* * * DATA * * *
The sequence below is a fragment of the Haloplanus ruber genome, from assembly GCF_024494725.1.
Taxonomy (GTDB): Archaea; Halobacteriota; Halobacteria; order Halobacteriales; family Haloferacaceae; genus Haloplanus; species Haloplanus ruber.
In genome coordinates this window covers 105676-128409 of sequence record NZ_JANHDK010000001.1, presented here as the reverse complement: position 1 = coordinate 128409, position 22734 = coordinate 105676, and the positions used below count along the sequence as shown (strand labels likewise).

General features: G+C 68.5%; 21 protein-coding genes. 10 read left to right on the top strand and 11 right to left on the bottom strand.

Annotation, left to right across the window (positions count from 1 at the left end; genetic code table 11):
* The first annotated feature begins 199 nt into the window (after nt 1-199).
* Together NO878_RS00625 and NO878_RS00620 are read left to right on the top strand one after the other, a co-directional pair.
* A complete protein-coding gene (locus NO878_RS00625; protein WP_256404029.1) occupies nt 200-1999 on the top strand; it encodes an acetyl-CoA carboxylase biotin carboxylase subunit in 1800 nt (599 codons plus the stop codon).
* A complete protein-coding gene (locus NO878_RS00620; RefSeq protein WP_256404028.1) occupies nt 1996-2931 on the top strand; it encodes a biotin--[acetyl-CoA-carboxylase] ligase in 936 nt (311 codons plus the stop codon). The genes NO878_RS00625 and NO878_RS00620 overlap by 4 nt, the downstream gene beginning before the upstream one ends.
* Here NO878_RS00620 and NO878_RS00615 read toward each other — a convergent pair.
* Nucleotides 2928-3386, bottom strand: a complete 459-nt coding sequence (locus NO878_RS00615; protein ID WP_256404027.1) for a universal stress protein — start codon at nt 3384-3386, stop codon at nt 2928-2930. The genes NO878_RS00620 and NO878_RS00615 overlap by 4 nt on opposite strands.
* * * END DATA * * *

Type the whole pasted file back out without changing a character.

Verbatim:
The sequence below is a fragment of the Haloplanus ruber genome, from assembly GCF_024494725.1.
Taxonomy (GTDB): Archaea; Halobacteriota; Halobacteria; order Halobacteriales; family Haloferacaceae; genus Haloplanus; species Haloplanus ruber.
In genome coordinates this window covers 105676-128409 of sequence record NZ_JANHDK010000001.1, presented here as the reverse complement: position 1 = coordinate 128409, position 22734 = coordinate 105676, and the positions used below count along the sequence as shown (strand labels likewise).

General features: G+C 68.5%; 21 protein-coding genes. 10 read left to right on the top strand and 11 right to left on the bottom strand.

Annotation, left to right across the window (positions count from 1 at the left end; genetic code table 11):
* The first annotated feature begins 199 nt into the window (after nt 1-199).
* Together NO878_RS00625 and NO878_RS00620 are read left to right on the top strand one after the other, a co-directional pair.
* A complete protein-coding gene (locus NO878_RS00625; protein WP_256404029.1) occupies nt 200-1999 on the top strand; it encodes an acetyl-CoA carboxylase biotin carboxylase subunit in 1800 nt (599 codons plus the stop codon).
* A complete protein-coding gene (locus NO878_RS00620; RefSeq protein WP_256404028.1) occupies nt 1996-2931 on the top strand; it encodes a biotin--[acetyl-CoA-carboxylase] ligase in 936 nt (311 codons plus the stop codon). The genes NO878_RS00625 and NO878_RS00620 overlap by 4 nt, the downstream gene beginning before the upstream one ends.
* Here NO878_RS00620 and NO878_RS00615 read toward each other — a convergent pair.
* Nucleotides 2928-3386, bottom strand: a complete 459-nt coding sequence (locus NO878_RS00615; protein ID WP_256404027.1) for a universal stress protein — start codon at nt 3384-3386, stop codon at nt 2928-2930. The genes NO878_RS00620 and NO878_RS00615 overlap by 4 nt on opposite strands.